Anti-Japanese riots across China have heightened tensions in Asia. Indeed China-mania, a mixture of hopes, but mostly fears, is sweeping the world due to China's rapid economic rise. Should the world really be more fearful than hopeful?
Americans fear their markets being flooded by Chinese goods. Mexico, Brazil, Central Europe, Indonesia and even Sri Lanka are worried about competition from lower wages. Europeans may be more cheerful, believing that the Chinese market will open not only for European engineering products and machine tools to equip the new workshop of the world, but also for luxury goods and even the tourism demanded by a new and affluent Chinese middle class. Everyone feels that a seismic shift is under way.
Such rapid industrial rises are rare, but not unprecedented. The most interesting analogies are Germany's rise in the 19th century and Japan's in the 20th.
Even prior to that time, England was the economic wunderkind of Europe. What had been an offshore European island with bad weather emerged as the world's major economy, whose products, from textiles to railroad equipment, came to dominate world markets. England was a pioneer in industrialization and was deeply shocked by the presumption of newcomers who soon entered the same stage.
By the end of the 19th century, however, Germany, with much lower wages levels, had overtaken England in steel production, and was clearly dominant in the new technologies of electrical goods, chemicals and dyes, as well as in many aspects of fine engineering. But Germany also swamped world markets with mass-consumption goods: cheaper musical instruments than the traditional makers in France or Italy could produce, and lithographic prints used for Christmas cards and seaside postcards.
Indeed, German products were omnipresent. When an irate British writer, E.E. Williams, wrote a protest entitled Made in Germany, he began by recording his discomfort that the pencil he was using was a German product as well.
The "Made in Germany" scare of the late 19th century foreshadowed the reaction in the US to Japan's industrial success in the 1960s and 1970s. Americans were frightened by Japanese consumer products -- TVs, which wiped out domestic production, and automobiles, which seemed so malignly efficient.
In both the German and the Japanese cases, the existing industrial powers complained that there was some sort of nefarious and unfair mechanism behind the newcomer's advantages. Such explanations included government intervention or a new sort of industrial organization, and unfair patent infringements by the new producers who copied products and then blocked off their own markets from import competition.
But the economics of the rise of industrial Germany and Japan should hold comforting lessons for us today. The fears were misplaced, because the world benefited from cheaper and more readily available products. Thanks to German manufacturers, pianos were no longer restricted to aristocratic salons or the professional middle class, but began appearing in respectable working-class homes. Thanks to Japanese car producers, US manufacturers learned to produce more efficiently and competitively.?
The classical liberal free-trade argument about the universal economic benefits of greater commerce and open markets proved to be unambiguously correct. It did not matter that the catch-up countries' economic "miracles" were produced in part by illiberal policies guided by government bureaucracies. The outcome was an endorsement of the lessons of economic liberalism.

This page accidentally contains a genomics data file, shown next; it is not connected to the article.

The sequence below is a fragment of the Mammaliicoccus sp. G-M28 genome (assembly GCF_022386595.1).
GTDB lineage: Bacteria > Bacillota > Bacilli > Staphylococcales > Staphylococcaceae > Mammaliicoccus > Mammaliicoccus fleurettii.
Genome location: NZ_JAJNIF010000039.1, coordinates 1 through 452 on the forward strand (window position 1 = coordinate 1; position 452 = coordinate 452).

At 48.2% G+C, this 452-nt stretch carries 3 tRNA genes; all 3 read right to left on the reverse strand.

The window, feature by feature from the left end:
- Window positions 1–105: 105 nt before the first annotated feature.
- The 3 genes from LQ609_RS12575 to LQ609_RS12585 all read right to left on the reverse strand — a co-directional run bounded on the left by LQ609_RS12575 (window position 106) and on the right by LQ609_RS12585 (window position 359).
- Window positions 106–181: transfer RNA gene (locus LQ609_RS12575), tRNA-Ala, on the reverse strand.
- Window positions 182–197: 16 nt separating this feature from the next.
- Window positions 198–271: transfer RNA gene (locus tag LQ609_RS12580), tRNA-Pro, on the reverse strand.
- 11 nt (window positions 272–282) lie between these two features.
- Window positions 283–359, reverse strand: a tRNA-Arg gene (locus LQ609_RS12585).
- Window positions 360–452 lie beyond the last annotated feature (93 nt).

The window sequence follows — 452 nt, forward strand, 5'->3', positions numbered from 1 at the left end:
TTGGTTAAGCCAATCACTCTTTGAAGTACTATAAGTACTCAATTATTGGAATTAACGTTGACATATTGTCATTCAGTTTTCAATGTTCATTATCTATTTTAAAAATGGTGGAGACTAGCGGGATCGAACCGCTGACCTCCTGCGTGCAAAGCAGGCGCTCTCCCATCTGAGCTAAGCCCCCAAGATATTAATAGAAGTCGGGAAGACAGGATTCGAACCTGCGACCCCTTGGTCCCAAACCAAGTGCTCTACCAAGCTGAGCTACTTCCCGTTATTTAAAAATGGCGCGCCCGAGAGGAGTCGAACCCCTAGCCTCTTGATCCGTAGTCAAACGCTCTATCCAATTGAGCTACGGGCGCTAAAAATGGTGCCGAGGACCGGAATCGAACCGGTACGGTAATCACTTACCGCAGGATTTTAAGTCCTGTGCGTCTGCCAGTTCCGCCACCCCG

But changing economic balances also lead to changing political balances. At the moment, it looks as if there is nothing to fear from China. Like Germany in the mid-19th century, or Japan in the 1960s, China sees many advantages in participating in the international order more or less as it is currently configured.
Can this change? Germany certainly became assertive, owing mostly to the social pressures and tensions incited by rapid economic growth. When it feared that it might be overtaken by the next rising economic power, the vast Russian empire, assertiveness turned into aggression. By the early 20th century, Germans had concluded that Russia's faster demographic growth and industrialization posed a military threat.
China can already see considerable problems in the medium term. In 40 years, a demographic implosion within China, the consequence of its one-child policy, will make European and Japanese concerns about aging populations look trivial.
Before then, profound inequalities between China's poor countryside and its dynamic industrial centers will generate tensions, which may be increased by the gender imbalance -- young men greatly outnumber young women. Combine this with a tottering authoritarian regime, and something like the pre-1914 German scenario looks realistic.
A government impressed by past national achievement, but fearful of being overtaken and deeply worried about its own legitimacy, is likely to look for an outlet in foreign policy to mobilize domestic support or ward off opposition.
So there is no need for a strategy to deal with China's economic rise; but there is a need to lock in China's prosperity and reduce the chances of political eruption.
Japan in the second half of the 20th century had stable politics, due in large part to a good Constitution and democratic institutions. If China is to avoid the fate of early 20th century Germany, it must bolster modernization with constitutional and political reform.
Harold James is a professor of history at Princeton University and author of The End of Globalization: Lessons from the Great Depression.
Copyright: Project Syndicate
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